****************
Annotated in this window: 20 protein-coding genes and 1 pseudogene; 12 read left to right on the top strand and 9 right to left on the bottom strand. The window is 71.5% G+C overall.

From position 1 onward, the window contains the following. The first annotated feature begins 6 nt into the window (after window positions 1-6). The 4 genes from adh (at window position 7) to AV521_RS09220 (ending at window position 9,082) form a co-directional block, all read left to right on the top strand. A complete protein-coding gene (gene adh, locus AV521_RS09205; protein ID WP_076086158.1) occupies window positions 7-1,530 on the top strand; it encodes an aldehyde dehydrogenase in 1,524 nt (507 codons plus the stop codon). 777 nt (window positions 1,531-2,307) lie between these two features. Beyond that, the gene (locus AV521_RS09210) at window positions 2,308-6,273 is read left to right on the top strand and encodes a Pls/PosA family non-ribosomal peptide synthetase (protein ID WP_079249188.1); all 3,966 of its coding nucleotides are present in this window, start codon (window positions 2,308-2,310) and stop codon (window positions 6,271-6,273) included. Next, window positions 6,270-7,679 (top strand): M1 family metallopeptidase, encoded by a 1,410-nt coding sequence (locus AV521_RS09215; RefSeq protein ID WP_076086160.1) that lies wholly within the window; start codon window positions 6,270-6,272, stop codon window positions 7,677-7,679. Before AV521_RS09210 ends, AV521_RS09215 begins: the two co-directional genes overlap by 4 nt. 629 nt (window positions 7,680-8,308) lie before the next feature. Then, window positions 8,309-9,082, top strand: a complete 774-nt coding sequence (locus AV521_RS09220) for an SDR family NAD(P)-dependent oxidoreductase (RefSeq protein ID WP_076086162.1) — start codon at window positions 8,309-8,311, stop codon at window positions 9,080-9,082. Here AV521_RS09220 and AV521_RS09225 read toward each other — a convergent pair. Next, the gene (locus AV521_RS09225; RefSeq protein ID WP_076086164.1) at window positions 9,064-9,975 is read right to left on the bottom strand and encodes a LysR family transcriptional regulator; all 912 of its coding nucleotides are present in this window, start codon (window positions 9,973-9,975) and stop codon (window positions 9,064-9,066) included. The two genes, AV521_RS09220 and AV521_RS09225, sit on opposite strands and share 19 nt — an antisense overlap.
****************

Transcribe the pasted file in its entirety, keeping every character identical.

Annotated in this window: 20 protein-coding genes and 1 pseudogene; 12 read left to right on the top strand and 9 right to left on the bottom strand. The window is 71.5% G+C overall.

From position 1 onward, the window contains the following. The first annotated feature begins 6 nt into the window (after window positions 1-6). The 4 genes from adh (at window position 7) to AV521_RS09220 (ending at window position 9,082) form a co-directional block, all read left to right on the top strand. A complete protein-coding gene (gene adh, locus AV521_RS09205; protein ID WP_076086158.1) occupies window positions 7-1,530 on the top strand; it encodes an aldehyde dehydrogenase in 1,524 nt (507 codons plus the stop codon). 777 nt (window positions 1,531-2,307) lie between these two features. Beyond that, the gene (locus AV521_RS09210) at window positions 2,308-6,273 is read left to right on the top strand and encodes a Pls/PosA family non-ribosomal peptide synthetase (protein ID WP_079249188.1); all 3,966 of its coding nucleotides are present in this window, start codon (window positions 2,308-2,310) and stop codon (window positions 6,271-6,273) included. Next, window positions 6,270-7,679 (top strand): M1 family metallopeptidase, encoded by a 1,410-nt coding sequence (locus AV521_RS09215; RefSeq protein ID WP_076086160.1) that lies wholly within the window; start codon window positions 6,270-6,272, stop codon window positions 7,677-7,679. Before AV521_RS09210 ends, AV521_RS09215 begins: the two co-directional genes overlap by 4 nt. 629 nt (window positions 7,680-8,308) lie before the next feature. Then, window positions 8,309-9,082, top strand: a complete 774-nt coding sequence (locus AV521_RS09220) for an SDR family NAD(P)-dependent oxidoreductase (RefSeq protein ID WP_076086162.1) — start codon at window positions 8,309-8,311, stop codon at window positions 9,080-9,082. Here AV521_RS09220 and AV521_RS09225 read toward each other — a convergent pair. Next, the gene (locus AV521_RS09225; RefSeq protein ID WP_076086164.1) at window positions 9,064-9,975 is read right to left on the bottom strand and encodes a LysR family transcriptional regulator; all 912 of its coding nucleotides are present in this window, start codon (window positions 9,973-9,975) and stop codon (window positions 9,064-9,066) included. The two genes, AV521_RS09220 and AV521_RS09225, sit on opposite strands and share 19 nt — an antisense overlap.